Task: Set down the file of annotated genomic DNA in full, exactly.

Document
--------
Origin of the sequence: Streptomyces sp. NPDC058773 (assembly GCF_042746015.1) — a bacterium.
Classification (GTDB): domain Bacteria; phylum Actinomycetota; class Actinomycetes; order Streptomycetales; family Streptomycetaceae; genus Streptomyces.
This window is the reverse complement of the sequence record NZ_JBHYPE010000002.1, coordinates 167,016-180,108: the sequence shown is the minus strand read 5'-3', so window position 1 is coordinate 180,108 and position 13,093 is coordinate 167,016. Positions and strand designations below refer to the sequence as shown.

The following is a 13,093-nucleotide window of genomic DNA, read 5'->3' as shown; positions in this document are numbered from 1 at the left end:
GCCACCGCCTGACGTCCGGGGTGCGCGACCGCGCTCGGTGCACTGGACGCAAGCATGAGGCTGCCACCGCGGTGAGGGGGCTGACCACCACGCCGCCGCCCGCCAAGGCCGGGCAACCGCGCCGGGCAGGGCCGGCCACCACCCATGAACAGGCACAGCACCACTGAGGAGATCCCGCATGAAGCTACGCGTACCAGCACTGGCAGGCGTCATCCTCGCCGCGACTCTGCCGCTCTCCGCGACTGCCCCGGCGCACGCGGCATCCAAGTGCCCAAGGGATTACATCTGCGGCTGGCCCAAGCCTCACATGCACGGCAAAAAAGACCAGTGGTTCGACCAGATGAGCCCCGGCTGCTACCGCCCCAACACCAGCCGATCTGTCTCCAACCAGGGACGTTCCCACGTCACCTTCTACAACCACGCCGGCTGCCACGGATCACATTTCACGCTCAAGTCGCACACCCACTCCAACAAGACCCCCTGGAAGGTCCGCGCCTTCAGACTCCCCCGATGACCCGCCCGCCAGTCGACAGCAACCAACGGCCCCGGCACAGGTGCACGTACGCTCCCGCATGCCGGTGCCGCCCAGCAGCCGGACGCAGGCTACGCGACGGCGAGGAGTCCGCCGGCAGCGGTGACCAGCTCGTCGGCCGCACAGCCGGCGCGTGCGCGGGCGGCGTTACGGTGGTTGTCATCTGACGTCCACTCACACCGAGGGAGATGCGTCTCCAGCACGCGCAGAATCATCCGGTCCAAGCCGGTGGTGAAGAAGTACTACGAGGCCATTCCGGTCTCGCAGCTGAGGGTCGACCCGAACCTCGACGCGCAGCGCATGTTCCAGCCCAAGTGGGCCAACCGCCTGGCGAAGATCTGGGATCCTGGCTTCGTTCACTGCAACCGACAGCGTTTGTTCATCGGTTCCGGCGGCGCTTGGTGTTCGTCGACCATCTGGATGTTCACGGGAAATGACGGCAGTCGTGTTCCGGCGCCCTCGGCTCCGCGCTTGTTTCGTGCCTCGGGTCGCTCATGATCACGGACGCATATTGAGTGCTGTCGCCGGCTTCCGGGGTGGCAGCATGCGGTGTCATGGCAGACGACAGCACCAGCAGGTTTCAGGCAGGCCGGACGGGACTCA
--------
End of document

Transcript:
Origin of the sequence: Streptomyces sp. NPDC058773 (assembly GCF_042746015.1) — a bacterium.
Classification (GTDB): domain Bacteria; phylum Actinomycetota; class Actinomycetes; order Streptomycetales; family Streptomycetaceae; genus Streptomyces.
This window is the reverse complement of the sequence record NZ_JBHYPE010000002.1, coordinates 167,016-180,108: the sequence shown is the minus strand read 5'-3', so window position 1 is coordinate 180,108 and position 13,093 is coordinate 167,016. Positions and strand designations below refer to the sequence as shown.

The following is a 13,093-nucleotide window of genomic DNA, read 5'->3' as shown; positions in this document are numbered from 1 at the left end:
GCCACCGCCTGACGTCCGGGGTGCGCGACCGCGCTCGGTGCACTGGACGCAAGCATGAGGCTGCCACCGCGGTGAGGGGGCTGACCACCACGCCGCCGCCCGCCAAGGCCGGGCAACCGCGCCGGGCAGGGCCGGCCACCACCCATGAACAGGCACAGCACCACTGAGGAGATCCCGCATGAAGCTACGCGTACCAGCACTGGCAGGCGTCATCCTCGCCGCGACTCTGCCGCTCTCCGCGACTGCCCCGGCGCACGCGGCATCCAAGTGCCCAAGGGATTACATCTGCGGCTGGCCCAAGCCTCACATGCACGGCAAAAAAGACCAGTGGTTCGACCAGATGAGCCCCGGCTGCTACCGCCCCAACACCAGCCGATCTGTCTCCAACCAGGGACGTTCCCACGTCACCTTCTACAACCACGCCGGCTGCCACGGATCACATTTCACGCTCAAGTCGCACACCCACTCCAACAAGACCCCCTGGAAGGTCCGCGCCTTCAGACTCCCCCGATGACCCGCCCGCCAGTCGACAGCAACCAACGGCCCCGGCACAGGTGCACGTACGCTCCCGCATGCCGGTGCCGCCCAGCAGCCGGACGCAGGCTACGCGACGGCGAGGAGTCCGCCGGCAGCGGTGACCAGCTCGTCGGCCGCACAGCCGGCGCGTGCGCGGGCGGCGTTACGGTGGTTGTCATCTGACGTCCACTCACACCGAGGGAGATGCGTCTCCAGCACGCGCAGAATCATCCGGTCCAAGCCGGTGGTGAAGAAGTACTACGAGGCCATTCCGGTCTCGCAGCTGAGGGTCGACCCGAACCTCGACGCGCAGCGCATGTTCCAGCCCAAGTGGGCCAACCGCCTGGCGAAGATCTGGGATCCTGGCTTCGTTCACTGCAACCGACAGCGTTTGTTCATCGGTTCCGGCGGCGCTTGGTGTTCGTCGACCATCTGGATGTTCACGGGAAATGACGGCAGTCGTGTTCCGGCGCCCTCGGCTCCGCGCTTGTTTCGTGCCTCGGGTCGCTCATGATCACGGACGCATATTGAGTGCTGTCGCCGGCTTCCGGGGTGGCAGCATGCGGTGTCATGGCAGACGACAGCACCAGCAGGTTTCAGGCAGGCCGGACGGGACTCA